Split A Second [on KS Friday]

inasplitsecond SONG BOX copyEarlier this week I wrote about our visit to Arches National Park and the paradox of presence: it is only when we recognize how very small we are that we are capable of standing in the immensity of this moment, the present. I called it a joining. In her song, In A Split Second, Kerri calls it, “walking that thin line.”

It is possible to put down the list of to-dos. It is possible to stop dragging along that big bag of the past. It is possible to be here, where you are, in the immensity of this moment of life. Give yourself a gift, be where you are, and let Kerri help you walk that thin line.

 

IN A SPLIT SECOND on the album AS SURE AS THE SUN, available in iTunes & CDBaby

 

read Kerri’s blog post about IN A SPLIT SECOND

www.kerrianddavid.com

 

in a split second/as sure as the sun ©️ 2002 kerri sherwood

Taste It Fully

ice circles on the lake

ice circles on the lake

We heard the angry barking of crows before we saw them. They were haranguing an owl. It flew into a tree only a few yards in front of us. For several moments, through the ruckus of the crows, we stared at the owl and it stared at us. Time stopped. Nothing else existed. The owl’s eyes, our breathing, the crow’s chorus.

For our wedding gift, H and Teru sent several collections of poetry, “Manuals on marriage,” they wrote in the note that came with the poems. Kerri and I are savoring the poems, reading one or two aloud to each other every day. They are a source of warmth and inspiration during these cold dark winter months. A poem cannot be rushed or read merely. It must be slowly tasted. It is meant to be entered like a meadow; to be experienced. Try to make sense of a poem and you will miss it. Just like life.

She said, “inner quiet is low maintenance,” and I laughed. Yes it is. The trick is in getting quiet. It is not something that can be found or achieved. It is not a place or a state-of-being. It is what happens when you stop looking for it. Like the hermit says to Parcival when the Grail Castle suddenly reappears, “Boy, it’s been there all along.”

For years Sam the poet was afraid of his poems. Like all great art, his poems, his art, revealed the artist, and so he kept them locked up, un-tasted. He came alive and supremely dissatisfied when he finally unleashed his poetry. He let himself want more but also refused to let himself experience more; one foot on the gas, one foot on the brakes. To taste fully one must be willing to be tasted.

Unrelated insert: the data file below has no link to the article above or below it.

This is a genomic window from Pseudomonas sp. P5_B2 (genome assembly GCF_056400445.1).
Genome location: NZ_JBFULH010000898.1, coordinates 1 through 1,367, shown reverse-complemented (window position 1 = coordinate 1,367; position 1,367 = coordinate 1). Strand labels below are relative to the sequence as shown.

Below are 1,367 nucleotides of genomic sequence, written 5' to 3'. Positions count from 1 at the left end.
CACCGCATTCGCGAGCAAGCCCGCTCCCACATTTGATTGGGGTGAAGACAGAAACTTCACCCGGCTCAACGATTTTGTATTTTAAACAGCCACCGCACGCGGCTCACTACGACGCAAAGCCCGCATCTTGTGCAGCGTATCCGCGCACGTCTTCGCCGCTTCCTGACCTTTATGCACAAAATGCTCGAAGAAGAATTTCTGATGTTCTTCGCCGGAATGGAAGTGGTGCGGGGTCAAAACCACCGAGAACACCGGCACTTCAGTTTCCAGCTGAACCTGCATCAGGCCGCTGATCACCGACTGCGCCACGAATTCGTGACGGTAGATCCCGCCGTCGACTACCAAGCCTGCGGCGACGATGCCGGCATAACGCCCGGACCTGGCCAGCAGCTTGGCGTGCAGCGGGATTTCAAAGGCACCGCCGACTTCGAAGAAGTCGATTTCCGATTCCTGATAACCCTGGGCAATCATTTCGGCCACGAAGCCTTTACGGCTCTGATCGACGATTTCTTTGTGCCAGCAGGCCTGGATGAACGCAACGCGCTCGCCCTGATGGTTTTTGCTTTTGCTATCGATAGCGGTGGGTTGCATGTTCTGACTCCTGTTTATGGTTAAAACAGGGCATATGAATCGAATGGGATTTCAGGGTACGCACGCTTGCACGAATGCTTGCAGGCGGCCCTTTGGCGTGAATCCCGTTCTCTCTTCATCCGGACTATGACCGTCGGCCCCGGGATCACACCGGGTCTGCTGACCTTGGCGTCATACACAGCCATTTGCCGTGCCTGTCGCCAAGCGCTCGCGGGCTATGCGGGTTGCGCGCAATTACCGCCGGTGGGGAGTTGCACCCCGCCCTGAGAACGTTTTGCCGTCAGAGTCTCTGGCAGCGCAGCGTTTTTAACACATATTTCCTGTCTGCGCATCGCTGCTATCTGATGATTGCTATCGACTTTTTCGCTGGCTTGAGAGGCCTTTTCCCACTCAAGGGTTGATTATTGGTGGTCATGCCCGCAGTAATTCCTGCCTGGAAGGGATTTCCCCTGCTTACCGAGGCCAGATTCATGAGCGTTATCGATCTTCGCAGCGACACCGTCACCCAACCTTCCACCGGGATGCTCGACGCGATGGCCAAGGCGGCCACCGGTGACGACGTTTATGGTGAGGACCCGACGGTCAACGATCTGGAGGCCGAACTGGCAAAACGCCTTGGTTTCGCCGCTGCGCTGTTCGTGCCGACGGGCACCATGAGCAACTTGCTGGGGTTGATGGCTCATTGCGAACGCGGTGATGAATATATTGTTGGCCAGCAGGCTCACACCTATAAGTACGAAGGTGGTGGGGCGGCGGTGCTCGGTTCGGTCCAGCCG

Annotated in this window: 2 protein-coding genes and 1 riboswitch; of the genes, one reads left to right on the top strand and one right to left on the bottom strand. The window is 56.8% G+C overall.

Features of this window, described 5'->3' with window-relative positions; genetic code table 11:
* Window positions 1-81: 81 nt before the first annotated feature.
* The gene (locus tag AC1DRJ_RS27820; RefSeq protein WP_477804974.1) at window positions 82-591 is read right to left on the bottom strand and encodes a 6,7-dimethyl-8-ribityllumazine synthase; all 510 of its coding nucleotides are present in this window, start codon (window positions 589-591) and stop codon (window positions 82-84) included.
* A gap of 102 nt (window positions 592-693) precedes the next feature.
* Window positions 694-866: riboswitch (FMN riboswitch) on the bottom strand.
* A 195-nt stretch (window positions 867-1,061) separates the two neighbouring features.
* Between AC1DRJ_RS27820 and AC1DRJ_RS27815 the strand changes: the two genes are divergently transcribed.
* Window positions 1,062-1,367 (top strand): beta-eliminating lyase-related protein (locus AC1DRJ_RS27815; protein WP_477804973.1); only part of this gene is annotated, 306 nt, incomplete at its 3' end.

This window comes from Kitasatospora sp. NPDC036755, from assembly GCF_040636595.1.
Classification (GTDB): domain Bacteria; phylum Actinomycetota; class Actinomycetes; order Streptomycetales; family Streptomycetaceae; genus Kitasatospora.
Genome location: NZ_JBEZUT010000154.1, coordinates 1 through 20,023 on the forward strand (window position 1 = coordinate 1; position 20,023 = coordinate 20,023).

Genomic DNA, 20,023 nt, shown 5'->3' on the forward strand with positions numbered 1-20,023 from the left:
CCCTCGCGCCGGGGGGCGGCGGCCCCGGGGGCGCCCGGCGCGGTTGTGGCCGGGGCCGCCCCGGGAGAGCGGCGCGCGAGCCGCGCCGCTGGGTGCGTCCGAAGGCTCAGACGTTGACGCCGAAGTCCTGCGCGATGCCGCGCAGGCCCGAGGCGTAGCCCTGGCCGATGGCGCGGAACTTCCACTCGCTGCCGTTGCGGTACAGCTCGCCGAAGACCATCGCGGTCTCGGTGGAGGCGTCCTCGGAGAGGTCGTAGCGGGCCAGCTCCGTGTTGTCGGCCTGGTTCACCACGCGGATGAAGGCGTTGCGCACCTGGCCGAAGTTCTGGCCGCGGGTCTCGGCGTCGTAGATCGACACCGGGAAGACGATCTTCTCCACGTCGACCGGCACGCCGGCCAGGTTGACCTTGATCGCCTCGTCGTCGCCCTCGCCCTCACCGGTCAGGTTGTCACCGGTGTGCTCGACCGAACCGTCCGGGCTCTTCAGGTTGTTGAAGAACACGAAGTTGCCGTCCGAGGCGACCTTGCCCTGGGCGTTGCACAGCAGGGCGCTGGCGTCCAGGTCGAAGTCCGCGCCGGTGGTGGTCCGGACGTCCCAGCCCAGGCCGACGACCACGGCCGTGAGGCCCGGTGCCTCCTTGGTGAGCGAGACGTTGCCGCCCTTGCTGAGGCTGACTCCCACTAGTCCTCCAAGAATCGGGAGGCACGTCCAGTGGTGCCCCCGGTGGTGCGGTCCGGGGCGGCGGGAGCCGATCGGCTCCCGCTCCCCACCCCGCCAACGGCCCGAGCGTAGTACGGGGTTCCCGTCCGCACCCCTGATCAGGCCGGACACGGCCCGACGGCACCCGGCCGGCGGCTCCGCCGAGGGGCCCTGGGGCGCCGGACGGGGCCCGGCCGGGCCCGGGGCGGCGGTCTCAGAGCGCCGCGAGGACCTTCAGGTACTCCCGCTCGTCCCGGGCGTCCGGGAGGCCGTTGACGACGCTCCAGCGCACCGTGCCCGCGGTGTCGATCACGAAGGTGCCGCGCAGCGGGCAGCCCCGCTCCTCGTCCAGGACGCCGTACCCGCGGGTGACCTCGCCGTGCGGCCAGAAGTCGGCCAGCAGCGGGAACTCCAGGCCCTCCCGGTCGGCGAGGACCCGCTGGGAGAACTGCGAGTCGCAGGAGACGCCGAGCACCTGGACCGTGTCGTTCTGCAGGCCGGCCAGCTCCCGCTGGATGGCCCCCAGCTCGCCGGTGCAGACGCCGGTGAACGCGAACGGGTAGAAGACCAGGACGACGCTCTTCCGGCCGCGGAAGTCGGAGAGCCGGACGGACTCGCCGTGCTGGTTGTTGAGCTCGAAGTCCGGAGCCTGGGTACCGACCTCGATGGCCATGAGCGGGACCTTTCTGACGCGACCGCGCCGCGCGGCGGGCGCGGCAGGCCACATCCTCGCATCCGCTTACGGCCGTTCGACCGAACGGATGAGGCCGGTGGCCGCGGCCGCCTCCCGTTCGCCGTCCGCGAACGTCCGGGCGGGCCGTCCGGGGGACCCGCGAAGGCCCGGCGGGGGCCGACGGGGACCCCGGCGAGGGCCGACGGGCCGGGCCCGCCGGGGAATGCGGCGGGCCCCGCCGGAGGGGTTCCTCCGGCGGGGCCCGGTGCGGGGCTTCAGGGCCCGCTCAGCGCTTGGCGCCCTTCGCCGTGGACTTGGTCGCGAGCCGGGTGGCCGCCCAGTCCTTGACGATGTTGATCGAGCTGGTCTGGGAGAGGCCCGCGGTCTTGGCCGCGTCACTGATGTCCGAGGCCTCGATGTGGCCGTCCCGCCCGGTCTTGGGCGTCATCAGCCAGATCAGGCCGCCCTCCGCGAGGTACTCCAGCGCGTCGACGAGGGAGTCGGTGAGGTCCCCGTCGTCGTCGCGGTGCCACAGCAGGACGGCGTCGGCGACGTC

A snippet of a poem (a koan imbedded in a poem), RELAX by Ellen Bass:

The Buddha tells a story of a woman chased by a tiger.
When she comes to a cliff, she sees a sturdy vine
and climbs halfway down. But, there’s also a tiger below.
And two mice – one white, one black – scurry out
and begin to gnaw at the vine. At this point
she notices a wild strawberry growing from a crevice.
She looks up, down, at the mice.
Then she eats the strawberry.

Taste your moment. Taste it fully.

I wrote in my black and red notebook a simple recognition. The field of possibilities cuts both ways: in your despair you must remember that anything is possible. In your joy you must remember that anything is possible. Tiger above (the past), tiger below (imagined future). Do not reject your moment or attempt to hold on to it – both are methods of missing the moment. Taste it regardless of the circumstance. Taste it fully.

 

 

 

Walk The Line Where Sky Meets Earth

TODAY’S FEATURED THOUGHT FOR HUMANS

Walk the line where earth meets sky

There is a concept that shows up in one form or another in all spiritual traditions: find the middle way. Finding the middle way is simply another way of saying ‘presence.’ Be present. Be where you are, not in the past, not in the future, here, in the middle place. Move out of the distant poles of right and wrong, us and them, red and blue, and walk in the actual, the present, instead of the conceptual. Deal with what’s in front of you instead of what you think is there. It’s a sound business practice, too. Guiding people to the middle way, to the line where sky meets earth, IS the artist’s job.

FOR TODAY’S FEATURED PRINT FOR HUMANS, GO HERE.

Run With Bodhi